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Research Area B: Principles of immunity, inflammation and infection


AG Prof. Dr. Stephan Baldus / Dr. Martin Mollenhauer / Prof. Dr. Volker Rudolph

· Inflammatory pathways propagating ventricular tachycardia - the role of myeloperoxidase for postischemic pro-arrhythmic remodeling

Ventricular tachycardia after ischemic heart disease is a major cause of mortality in western countries with sparse treatment options. This study investigates the importance of the leukocyte derived enzyme myeloperoxidase (MPO) for ventricular pro-arrhythmic remodeling following myocardial infarction in mice.We now could show that MPO contributes to the development of induced and spontaneous ventricular tachycardias (VT) by disrupting the homogenous ventricular conduction in two murine models of ischemic cardiomyopathy.

stephan.baldusSpamProtectionuk-koeln.de, volker.rudolph@uk-koeln.de, martin.mollenhauerSpamProtectionuk-koeln.de


AG Prof. Dr. Oliver A Cornely

· Antigen reactive CD69+/CD154+/CD4+ T Cells for Cell mediated Immunity in Infectious Diseases - TCI – ID

Invasive fungal infections are associated with high morbidity and mortality in immunosuppressed and immunocompetent patients. With the development of new diagnostic tools, we want to overcome the problem of false negative standard diagnostics to facilitate targeted treatment and thus improve patient outcome.We receive patient samples from multiple sites in Germany through our FungiResearch network (http://fungiresearch.uni-koeln.de) and act as the lab of the European Excellence Center of Medical Mycology (https://www.ecmm.info).



AG Prof. Dr. Claus Cursiefen / Dr. Felix Bock / Dr. Dr. Deniz Hos

· Novel therapeutic role of myeloid cell-derived VEGF-C and lymphangiogenesis in resolution of corneal inflammation and reestablishment of corneal transparency

Corneal lymphangiogenesis and activated myeloid cells are important mediators of corneal allograft rejection. Recently, we could also demonstrate an unexpected beneficial effect of immunomodulatory myeloid cells on the resolution of corneal inflammation. We wanted gain deeper insight into the interplay between pro(lymph)angiogenic signals, myeloid cells, and the corneal microenvironment to modulate sight-threatening corneal inflammation.

claus.cursiefenSpamProtectionuk-koeln.de, felix.bockSpamProtectionuk-koeln.de, deniz.hosSpamProtectionuk-koeln.de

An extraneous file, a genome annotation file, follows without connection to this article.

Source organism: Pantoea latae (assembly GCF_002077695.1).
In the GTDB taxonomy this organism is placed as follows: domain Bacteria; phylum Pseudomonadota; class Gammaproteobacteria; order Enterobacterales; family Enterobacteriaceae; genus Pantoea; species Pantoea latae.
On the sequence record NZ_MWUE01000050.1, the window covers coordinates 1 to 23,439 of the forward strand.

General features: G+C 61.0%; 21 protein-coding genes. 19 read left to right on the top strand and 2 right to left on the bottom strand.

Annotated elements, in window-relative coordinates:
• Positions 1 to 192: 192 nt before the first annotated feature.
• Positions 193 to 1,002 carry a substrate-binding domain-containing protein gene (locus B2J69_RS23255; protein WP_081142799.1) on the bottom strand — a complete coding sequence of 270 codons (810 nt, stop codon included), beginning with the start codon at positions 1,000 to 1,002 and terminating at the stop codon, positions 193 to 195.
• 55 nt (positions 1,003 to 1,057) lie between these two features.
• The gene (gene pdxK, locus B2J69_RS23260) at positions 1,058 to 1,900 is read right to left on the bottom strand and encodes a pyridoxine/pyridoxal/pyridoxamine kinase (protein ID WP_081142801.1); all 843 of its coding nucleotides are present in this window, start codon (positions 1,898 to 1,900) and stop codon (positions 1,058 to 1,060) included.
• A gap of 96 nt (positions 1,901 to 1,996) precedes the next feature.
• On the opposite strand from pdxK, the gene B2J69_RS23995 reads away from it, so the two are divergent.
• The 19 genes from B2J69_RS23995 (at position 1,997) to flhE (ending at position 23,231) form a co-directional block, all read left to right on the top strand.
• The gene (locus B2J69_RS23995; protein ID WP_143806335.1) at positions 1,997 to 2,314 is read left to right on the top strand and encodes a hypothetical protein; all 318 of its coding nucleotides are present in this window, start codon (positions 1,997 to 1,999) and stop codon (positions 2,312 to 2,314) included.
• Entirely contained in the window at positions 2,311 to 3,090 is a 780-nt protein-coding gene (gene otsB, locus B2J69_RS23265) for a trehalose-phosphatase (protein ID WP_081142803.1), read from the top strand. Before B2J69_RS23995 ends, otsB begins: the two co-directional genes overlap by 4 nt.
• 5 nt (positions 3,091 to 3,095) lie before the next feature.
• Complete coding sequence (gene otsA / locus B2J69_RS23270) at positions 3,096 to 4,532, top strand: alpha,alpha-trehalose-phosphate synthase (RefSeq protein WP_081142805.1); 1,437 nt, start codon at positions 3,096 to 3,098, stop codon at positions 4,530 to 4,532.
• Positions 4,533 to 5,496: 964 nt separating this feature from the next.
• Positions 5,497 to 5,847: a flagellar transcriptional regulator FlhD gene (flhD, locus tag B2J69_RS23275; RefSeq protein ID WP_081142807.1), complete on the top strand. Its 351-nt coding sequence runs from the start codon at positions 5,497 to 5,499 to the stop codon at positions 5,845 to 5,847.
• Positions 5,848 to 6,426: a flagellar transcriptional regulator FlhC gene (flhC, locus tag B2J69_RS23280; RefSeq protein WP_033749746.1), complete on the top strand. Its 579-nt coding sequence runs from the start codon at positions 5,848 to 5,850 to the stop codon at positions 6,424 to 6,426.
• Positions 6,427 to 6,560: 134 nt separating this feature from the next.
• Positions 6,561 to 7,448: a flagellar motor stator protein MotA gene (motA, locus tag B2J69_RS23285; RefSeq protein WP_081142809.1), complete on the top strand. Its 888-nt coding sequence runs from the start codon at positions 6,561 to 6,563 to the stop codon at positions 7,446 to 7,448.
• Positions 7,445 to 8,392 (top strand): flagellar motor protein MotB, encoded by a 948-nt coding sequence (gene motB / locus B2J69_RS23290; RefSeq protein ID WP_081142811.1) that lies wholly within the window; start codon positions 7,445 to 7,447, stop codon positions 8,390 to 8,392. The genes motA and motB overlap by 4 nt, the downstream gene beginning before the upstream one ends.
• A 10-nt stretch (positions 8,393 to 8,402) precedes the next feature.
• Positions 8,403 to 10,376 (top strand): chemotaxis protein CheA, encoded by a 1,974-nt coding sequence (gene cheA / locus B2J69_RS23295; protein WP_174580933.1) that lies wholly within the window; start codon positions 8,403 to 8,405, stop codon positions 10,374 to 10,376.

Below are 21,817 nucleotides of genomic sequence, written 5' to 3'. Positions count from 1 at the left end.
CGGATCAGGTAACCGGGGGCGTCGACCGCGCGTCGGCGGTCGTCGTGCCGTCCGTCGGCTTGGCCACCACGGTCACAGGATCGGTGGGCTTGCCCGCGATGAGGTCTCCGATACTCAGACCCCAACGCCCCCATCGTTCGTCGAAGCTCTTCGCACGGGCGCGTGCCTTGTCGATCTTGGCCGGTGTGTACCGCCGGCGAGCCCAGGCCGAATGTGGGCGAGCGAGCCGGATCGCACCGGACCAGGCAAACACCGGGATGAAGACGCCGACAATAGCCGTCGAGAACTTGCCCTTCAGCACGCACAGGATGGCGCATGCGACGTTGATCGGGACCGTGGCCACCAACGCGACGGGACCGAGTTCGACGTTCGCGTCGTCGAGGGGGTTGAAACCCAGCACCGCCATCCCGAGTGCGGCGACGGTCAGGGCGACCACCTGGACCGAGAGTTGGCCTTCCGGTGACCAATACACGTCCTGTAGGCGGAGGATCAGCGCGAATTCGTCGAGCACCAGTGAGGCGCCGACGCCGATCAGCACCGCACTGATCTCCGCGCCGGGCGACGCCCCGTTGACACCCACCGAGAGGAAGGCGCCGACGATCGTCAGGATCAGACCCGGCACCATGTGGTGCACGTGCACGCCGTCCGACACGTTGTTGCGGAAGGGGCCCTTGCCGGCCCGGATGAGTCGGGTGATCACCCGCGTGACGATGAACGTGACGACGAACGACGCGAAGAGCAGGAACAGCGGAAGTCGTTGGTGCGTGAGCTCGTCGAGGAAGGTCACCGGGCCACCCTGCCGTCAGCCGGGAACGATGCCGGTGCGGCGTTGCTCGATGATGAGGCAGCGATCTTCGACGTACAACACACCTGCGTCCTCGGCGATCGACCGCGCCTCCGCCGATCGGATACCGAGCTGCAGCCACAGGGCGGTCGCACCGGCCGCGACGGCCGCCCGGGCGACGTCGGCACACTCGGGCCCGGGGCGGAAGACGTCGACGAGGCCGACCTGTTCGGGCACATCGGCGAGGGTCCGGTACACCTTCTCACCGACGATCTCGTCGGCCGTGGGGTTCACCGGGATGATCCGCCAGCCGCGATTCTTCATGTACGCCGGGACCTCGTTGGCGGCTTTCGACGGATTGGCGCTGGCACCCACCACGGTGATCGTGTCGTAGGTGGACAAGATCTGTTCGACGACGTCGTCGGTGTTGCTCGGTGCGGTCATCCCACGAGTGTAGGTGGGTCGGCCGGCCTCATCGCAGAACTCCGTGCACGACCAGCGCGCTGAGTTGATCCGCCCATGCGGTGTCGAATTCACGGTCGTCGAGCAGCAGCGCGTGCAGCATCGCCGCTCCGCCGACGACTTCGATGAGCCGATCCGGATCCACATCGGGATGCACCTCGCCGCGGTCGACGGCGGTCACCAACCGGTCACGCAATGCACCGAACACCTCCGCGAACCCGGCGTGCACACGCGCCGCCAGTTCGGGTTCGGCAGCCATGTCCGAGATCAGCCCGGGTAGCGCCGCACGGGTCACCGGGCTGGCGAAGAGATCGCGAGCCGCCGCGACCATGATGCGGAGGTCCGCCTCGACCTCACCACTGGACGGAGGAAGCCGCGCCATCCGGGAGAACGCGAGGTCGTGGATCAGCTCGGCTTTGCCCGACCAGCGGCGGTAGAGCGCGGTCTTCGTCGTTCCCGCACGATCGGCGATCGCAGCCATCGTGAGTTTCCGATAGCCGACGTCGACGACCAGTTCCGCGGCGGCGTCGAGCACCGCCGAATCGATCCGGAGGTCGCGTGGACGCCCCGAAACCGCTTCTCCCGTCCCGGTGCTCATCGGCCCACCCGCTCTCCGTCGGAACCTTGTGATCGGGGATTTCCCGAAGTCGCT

AG Prof. Dr. Ludwig Eichinger

· Functional analysis of p97/VCP and its interaction partners

p97 is evolutionarily highly conserved and it has been shown that p97 missense mutation can cause five human neurodegenerative disorders. We are interested in the functional consequences of selected p97 point mutation, the identification of novel p97 interaction partners and the regulation of p97 functions by individual members of the large family of UBX domain containing proteins.



AG Prof. Dr. Mario Fabri

· Glucocorticoid regulation of cutaneous Th17 host responses

Glucocorticoids (GC) are frequently used to suppress undesired inflammation in such conditions. Interestingly, Th17 persistence under GC therapy is not uncommon, which is often explained by a GC-refractory character of these cells. Several studies reported however increased serum levels of IL-17 and circulating Th17 cells in GC-treated compared to GC-untreated patients, which cannot be explained by GC insensitivity, but rather implies a stimulatory effect of GCs on Th17 responses. In this project, we are investigating whether GC are able to induce human Th17 cells and the potential mechanisms involved.



AG Dr. Jan Herter

CD4 T cell reactivation in peripheral tissues

The overall aim of our group is investigating the reactivation of lymphocytes in non-lymphoid tissue: following lymphocyte priming, effector T cell recruit to peripheral tissues to fulfil both helper and executive functions. Our goal is to better understand the molecular mechanisms driving this process, to identify and characterize cellular interactions involved and to further understand microenvironmental cues modulating the functional restimulation of lymphocytes in peripheral tissue.



AG Dr. rer. nat. Grit Herter-Sprie

· Harnessing CDK4/6 inhibition to promote T cell-mediated anti-tumor immunity

Most recently multiple promising approaches, reigniting a patient´s own adaptive anti-tumor immunity, fueled hope to identify novel treatment regimens for this aggressive tumor. Here, we will employ highly predictive in vivo models for most efficient bench-to-bedside translation of multimodal anticancer therapy consisting of CDK4/6 inhibition, radiation therapy, and immune checkpoint inhibition.